I had seen the movie before but, unless your heart is made of stone, the stories make you want to do everything in your power to change drug policy in this country.

So, what could I do? My career choice had taken me in a different direction from public health and I was by no means a good community organizer. What action could I take?

I sat in on panel about harm reduction and drug policy the next day with the voices from The House I Live In still whirling around in my mind. Julie Netherland from Drug Policy Alliance opened up the discussion with a question: how can we push harm reduction beyond individual interventions. Since I had always equated “harm reduction” with “needle exchange” I perked up. What did she mean?

She meant that working on drug policy is, in and of itself, harm reduction and that by focusing on policy rather than individual behavior change we can accomplish a lot. Changing drug policy from a criminal justice model to a public health model is harm reduction because it minimizes the harm the ‘war on drugs’ does to communities. Changing policy changes the stigma that most drug users feel – that is harm reduction.

This panel made me realize that I could do my own form of harm reduction: I could write and I could vote.

At the last panel of the conference, gabriel sayegh from the Drug Policy Alliance encouraged people to work on a local level rather than a national level to move drug policy towards a public health model. Marsha Weissman, Executive Director of the Center for Community Alternatives, reminded the audience that, “there are still people in New York State prisons doing life sentences on drug related crimes.” And, she declared, “our work is not done.”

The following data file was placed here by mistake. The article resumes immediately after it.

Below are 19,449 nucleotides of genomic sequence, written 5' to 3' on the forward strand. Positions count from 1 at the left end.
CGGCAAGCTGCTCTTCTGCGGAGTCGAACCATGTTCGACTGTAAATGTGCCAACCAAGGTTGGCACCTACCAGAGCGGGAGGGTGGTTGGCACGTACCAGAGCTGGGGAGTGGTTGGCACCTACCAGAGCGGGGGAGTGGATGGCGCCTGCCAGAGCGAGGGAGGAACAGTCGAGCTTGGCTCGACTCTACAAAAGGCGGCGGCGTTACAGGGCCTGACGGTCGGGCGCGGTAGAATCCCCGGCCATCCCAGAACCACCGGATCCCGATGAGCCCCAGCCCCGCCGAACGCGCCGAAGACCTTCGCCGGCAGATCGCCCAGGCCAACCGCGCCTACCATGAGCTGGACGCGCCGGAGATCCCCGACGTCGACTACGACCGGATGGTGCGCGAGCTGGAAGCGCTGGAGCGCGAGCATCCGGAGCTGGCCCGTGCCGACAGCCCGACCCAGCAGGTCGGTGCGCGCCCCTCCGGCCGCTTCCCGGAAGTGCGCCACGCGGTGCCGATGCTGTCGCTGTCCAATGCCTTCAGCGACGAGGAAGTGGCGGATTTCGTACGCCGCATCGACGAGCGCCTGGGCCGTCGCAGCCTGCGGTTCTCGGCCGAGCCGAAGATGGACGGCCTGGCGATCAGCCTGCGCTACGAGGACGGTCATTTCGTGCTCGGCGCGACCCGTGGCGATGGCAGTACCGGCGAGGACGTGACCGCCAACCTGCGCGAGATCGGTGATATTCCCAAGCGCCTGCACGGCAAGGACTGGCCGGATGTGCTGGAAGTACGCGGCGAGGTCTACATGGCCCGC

On the flight back from Buffalo, I drafted Nydia Velázquez, my Congresswomen. It said:

“My name is Heidi Knoblauch and I am writing today because I believe the ‘war on drugs’ is doing more harm than good. I believe New York State should not use the criminal justice system to control drug use. I am in favor of policies that provide drug treatment rather than incarceration for drug users. I urge you to support legislation that takes a public health approach to drug policy.”

Sending this letter is a form of harm reduction and I encourage all of you to take this small step towards better drug policy in New York State. If you do not have time to write a letter, please use mine. You can find your representatives here.

Round Table Public Health: Resisting or Expanding Criminalizaton?

How should we respond to drug users – with jail or treatment?  Is a public health approach to drug use a way to resist criminalization? Or, does public health just replicate control in new forms? These are some of the issues raised when people talk about public health and criminalization, and this has been an important week for talking about these issues.

Just yesterday, the Drug Policy Alliance and the New York Academy of Medicine released their Blueprint for a Public Health and Safety Approach to Drug Policy (pdf).  A multi-year effort, the Blueprint makes a strong case for what they call a “four pillar approach” to drug policy.  The pillars are:  prevention, treatment, harm reduction, and public safety.  The first three of these – prevention, treatment and harm reduction (such as syringe exchange) – are rooted in public health responses to drugs rather than the “lock them up and throw away the key” approach of the last 30 years.

Blueprint DPA NYAM graphics

On Monday, the day before the Blueprint release,  I took part in a round table conversation with a mixture of academics, activists, and journalists about these same issues. In a small group we tackled the following question: is public health resisting or expanding criminalization?